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Cruz and Cornyn Clash on Senate Health Care Bill


Texas Senators John Cornyn and Ted Cruz have quickly come out on opposite sides of the Senate's proposed Obamacare replacement bill. Both Republican lawmakers were members of the Senate group (made up of all white men) tasked with drafting the sweeping legislation. But shortly after Majority Leader Mitch McConnell unveiled the 142-page substitute bill Thursday, it was clear they weren't on the same page.

“Currently... we are not ready to vote for this bill, but we are open to negotiation and obtaining more information before it is brought to the floor," Sen. Cruz said in a joint statement with three other GOP Senators. But it's not because the Tea Party darling wants to return to Obamacare.

"It does not appear this draft as written will accomplish the most important promise that we made to Americans: to repeal Obamacare and lower their healthcare costs."

The Senate bill, dubbed the "Better Care Reconciliation Act," offers states the ability to drop many previously-covered health benefits, like maternity care, emergency services and mental health treatment, from their coverage plans. It would pull money from Medicaid coverage for low-income Americans to make up for hefty tax cuts to the country's wealthiest. Sen. Cornyn, however, told a different story on the Senate floor Thursday morning.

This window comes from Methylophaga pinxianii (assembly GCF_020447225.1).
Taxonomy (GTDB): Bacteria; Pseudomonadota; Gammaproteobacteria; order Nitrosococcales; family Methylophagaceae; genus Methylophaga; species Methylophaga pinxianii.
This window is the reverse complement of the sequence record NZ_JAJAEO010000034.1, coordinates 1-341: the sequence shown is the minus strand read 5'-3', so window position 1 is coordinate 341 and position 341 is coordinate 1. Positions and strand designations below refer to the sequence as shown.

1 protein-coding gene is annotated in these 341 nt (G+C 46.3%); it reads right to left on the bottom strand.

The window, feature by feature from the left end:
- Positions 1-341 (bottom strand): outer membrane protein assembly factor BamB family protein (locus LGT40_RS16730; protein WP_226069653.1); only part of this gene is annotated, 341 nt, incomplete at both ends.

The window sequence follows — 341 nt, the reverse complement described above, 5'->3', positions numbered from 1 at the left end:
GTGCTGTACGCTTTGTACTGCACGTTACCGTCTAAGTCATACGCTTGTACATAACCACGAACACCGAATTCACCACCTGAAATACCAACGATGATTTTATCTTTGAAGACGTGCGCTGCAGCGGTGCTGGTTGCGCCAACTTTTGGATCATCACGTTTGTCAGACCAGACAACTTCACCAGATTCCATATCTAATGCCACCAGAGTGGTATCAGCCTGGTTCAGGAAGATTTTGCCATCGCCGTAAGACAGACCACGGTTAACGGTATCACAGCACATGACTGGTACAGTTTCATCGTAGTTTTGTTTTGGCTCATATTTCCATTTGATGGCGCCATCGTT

"It's been made clear to us that [Democrat Senators] don't want to participate in the process, and you are turning a blind eye to the millions of people who are being hurt today by premiums," Cornyn said. "Your response to them is 'We don't care.'"

He scoffed at Sen. Chuck Schumer's request to start all over and create a bipartisan Senate bill that involves open hearings and public participation — something the closed-door Senate group's process did not.

"If I thought that was a sincere offer, I would take it in a minute," he replied.

Republicans involved in writing the bill didn't allow for the Congressional Budget Office to score their bill's financial impact before announcing it to the public. But the House's version of the health care bill, introduced in May, promises a sharp increase in insurance premiums for the elderly —and that 24 million additional people will be without coverage by 2026.

The Senate is expected to vote on the health care bill before the July 4 recess.

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